Links and details for all classes are below. But to start, the ladies of Otherwild and Women's Center for Creative Work gave me some insight to this series and their collaboration.
How did Otherwild (OW) and The Women's Center for Creative Work (WCCW) come to know each other?
WCCW: We all knew or knew of and admired Rachel and Otherwild before really getting WCCW up and running. Rachel (Berks of Otherwild) and Sarah (Williams, Managing Director at WCCW & also for many years has with Bettina Korek at ForYourArt) had a chance to really get to know each other and work together when Otherwild participated in ForYourArt’s project for the Hammer Museum’s Arts ReSTORE LA: Westwood by creating a crystal bar. And since WCCW’s gotten going, we’ve found all sorts of great ways to work together!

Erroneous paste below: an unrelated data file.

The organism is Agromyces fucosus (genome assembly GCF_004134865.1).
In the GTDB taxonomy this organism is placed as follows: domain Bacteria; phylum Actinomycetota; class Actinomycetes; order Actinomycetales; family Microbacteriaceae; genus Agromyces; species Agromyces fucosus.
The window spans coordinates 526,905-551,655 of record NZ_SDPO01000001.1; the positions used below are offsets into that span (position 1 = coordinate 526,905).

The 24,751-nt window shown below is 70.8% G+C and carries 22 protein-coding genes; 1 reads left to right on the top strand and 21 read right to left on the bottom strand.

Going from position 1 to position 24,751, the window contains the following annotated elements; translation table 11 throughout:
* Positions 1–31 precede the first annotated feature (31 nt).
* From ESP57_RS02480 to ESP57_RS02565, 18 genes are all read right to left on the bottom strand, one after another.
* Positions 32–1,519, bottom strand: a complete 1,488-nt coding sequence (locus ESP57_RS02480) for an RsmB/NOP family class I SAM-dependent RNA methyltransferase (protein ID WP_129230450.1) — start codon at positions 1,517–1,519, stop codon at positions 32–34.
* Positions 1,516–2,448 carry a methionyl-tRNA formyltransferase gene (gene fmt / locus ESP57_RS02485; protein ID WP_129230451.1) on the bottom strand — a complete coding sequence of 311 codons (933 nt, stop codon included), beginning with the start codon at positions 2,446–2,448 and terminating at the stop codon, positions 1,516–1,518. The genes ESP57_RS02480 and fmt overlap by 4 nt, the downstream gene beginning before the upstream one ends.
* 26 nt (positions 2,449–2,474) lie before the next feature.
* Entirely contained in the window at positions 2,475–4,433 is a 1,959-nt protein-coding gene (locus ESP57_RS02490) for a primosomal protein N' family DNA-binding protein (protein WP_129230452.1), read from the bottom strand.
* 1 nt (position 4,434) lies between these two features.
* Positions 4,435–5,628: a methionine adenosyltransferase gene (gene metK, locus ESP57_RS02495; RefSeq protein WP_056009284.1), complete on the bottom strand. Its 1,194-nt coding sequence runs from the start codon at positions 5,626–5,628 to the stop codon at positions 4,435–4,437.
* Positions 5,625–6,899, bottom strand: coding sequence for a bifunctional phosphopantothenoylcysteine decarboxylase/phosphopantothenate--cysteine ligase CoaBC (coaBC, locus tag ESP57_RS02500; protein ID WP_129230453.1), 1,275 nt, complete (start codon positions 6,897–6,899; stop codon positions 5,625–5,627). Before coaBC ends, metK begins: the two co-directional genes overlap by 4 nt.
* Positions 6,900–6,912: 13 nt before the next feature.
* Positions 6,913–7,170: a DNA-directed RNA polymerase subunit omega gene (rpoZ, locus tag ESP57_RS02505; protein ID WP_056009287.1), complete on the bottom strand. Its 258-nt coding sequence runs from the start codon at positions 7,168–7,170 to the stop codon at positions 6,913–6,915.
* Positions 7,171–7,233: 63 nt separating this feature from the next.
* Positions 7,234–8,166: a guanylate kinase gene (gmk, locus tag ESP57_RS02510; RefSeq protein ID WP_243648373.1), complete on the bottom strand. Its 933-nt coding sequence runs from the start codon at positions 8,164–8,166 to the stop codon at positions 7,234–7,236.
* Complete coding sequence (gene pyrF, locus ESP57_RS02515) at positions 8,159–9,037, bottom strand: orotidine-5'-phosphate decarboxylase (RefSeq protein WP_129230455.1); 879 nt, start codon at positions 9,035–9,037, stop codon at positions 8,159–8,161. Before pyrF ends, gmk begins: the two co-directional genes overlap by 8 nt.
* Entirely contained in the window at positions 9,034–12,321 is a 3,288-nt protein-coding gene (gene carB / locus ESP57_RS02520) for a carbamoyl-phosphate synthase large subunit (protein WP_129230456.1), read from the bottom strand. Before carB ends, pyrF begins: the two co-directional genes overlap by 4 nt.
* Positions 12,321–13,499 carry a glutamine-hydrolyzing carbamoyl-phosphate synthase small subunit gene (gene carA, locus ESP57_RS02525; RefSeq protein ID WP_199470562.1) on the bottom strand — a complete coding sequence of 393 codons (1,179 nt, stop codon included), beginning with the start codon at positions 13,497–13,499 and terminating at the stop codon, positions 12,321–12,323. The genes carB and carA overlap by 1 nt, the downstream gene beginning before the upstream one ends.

What have you done together in the past? Are you joining forces to bring more focus on feminism in LA together? (yowza major radness!!)
WCCW: Rachel has been an early days super supportive member of WCCW and so generous in making her space available, connecting us with her collaborators and offering help at every turn. We host the ongoing Feminist Reading Group every other week at Otherwild (currently reading Caliban and the Witch) and now we have this series of great workshops.
This is a heavy loaded multi-tiered question, but of course I have to ask: How do you see feminism and women coming together in LA now? (How do you see it in the creative fields? What do you think needs to change, if any, and what is lacking?)